Thursday, June 23, 2011

Potato Chip Pizza and Other Ridiculosities

Well, dear readers, at the end of my last post I promised a scrumptious new recipe with spelt flour and potatoes and all sorts of delights. Except, it turns out that when you put fifteen things together that taste good, it doesn't always make it 15 X better (or even 0.015 X better). The whole wheat flour and spelt flour combined to make a brick of a crust, despite some all-purpose flour added to "lighten it up." The rosemary was hidden, in appearance and taste, beneath the thin slices of Yukon Gold potatoes, and the eggs cracked on top turned into a mess resembling a rubber tire. I'm not sure I could have told the difference between the two.

I probably seem a little cracked myself, putting eggs on a pizza, but I promise other people do it. In fancy places. Only, they do it in a supah hot oven where the crust can cook up in a just a few minutes and the egg can stay soft and delightful. Oh well.

Perhaps this failure is what has kept me from posting something new recently, but I can assure you I've still been busy with food. I've even taken pictures when I had the self-control to keep myself from chowing down right away.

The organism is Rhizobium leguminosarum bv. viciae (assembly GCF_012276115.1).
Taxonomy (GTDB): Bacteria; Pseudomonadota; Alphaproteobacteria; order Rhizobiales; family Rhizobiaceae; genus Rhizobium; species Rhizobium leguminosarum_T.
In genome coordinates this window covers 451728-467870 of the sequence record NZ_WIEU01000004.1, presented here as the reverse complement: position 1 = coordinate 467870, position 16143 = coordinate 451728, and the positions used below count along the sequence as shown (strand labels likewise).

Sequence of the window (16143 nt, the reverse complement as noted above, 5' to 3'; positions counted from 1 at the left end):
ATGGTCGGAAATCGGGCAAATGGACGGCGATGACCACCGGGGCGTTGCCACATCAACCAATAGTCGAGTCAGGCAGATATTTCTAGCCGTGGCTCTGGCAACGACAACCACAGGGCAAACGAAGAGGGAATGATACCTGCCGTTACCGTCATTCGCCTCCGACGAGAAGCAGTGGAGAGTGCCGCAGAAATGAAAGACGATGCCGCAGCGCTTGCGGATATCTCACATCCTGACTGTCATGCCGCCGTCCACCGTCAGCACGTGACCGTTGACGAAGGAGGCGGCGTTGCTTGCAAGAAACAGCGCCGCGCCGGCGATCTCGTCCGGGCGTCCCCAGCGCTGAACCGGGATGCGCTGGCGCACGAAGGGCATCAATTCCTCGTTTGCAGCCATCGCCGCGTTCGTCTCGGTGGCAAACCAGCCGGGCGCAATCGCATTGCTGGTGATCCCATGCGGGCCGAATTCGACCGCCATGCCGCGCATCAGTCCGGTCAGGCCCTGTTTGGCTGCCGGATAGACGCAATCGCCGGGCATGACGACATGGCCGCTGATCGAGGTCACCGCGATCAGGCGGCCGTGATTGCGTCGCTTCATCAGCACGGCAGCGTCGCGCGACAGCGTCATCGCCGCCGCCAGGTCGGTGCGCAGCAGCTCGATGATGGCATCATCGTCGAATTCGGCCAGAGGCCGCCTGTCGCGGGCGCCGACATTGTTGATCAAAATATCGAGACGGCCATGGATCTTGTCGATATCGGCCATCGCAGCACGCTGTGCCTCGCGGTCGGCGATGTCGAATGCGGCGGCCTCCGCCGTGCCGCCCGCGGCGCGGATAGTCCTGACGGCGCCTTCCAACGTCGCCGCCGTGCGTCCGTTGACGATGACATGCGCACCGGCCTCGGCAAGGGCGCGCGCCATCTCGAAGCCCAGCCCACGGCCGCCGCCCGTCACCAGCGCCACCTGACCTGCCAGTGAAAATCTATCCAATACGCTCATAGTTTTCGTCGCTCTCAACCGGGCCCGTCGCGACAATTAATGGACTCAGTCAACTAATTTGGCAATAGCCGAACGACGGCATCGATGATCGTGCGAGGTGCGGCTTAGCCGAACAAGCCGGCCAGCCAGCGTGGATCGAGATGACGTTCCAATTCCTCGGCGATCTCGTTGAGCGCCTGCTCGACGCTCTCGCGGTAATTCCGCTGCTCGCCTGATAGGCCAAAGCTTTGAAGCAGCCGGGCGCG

So here we have some beet greens. Well, really, lots of beet stems with some leafy stuff thrown in. After stopping by the farmer's market I picked up a lovely bundle of beets -with the greens attached. Could they not have spared me the trouble of removing them, so I wouldn't have had to suffer the emotional trauma of throwing away something green and edible? Of course, I had to at least try to cook them up, so I threw them in a skillet with some garlic, olive oil, and lemon juice. They tasted like bitter beets, but I did manage to eat most of them - probably because of what I learned reading Color Me Vegan (a total favorite by the way).  Were you aware that greens are such a storagehouse of phytonutrients because they encompass every other color? She explained it this way: think of the green tree leaves of summer compared to those in the fall - the green merely "covers" the colors, and nutrients, held within the other colors. I simply couldn't throw away my plate of carotenoids without a mental fight with myself.

Later in the week I whipped up a wonderful bean and kale ragu with a friend. Well, "whipped up" isn't exactly the right term, considering how long the kale simmers for, but I promise you it's worth it in the end - yummm! Cook it in some low-sodium vegetable broth for maximum flavor, and pair it with some crunchy whole-grain bread.

So a repeat on the pizza is a no, the beet greens, maybe, and the ragu, a definite. I won't count out the beet greens just yet, but next time I'll be sure to try them without the stems - I'll let you know how it goes!


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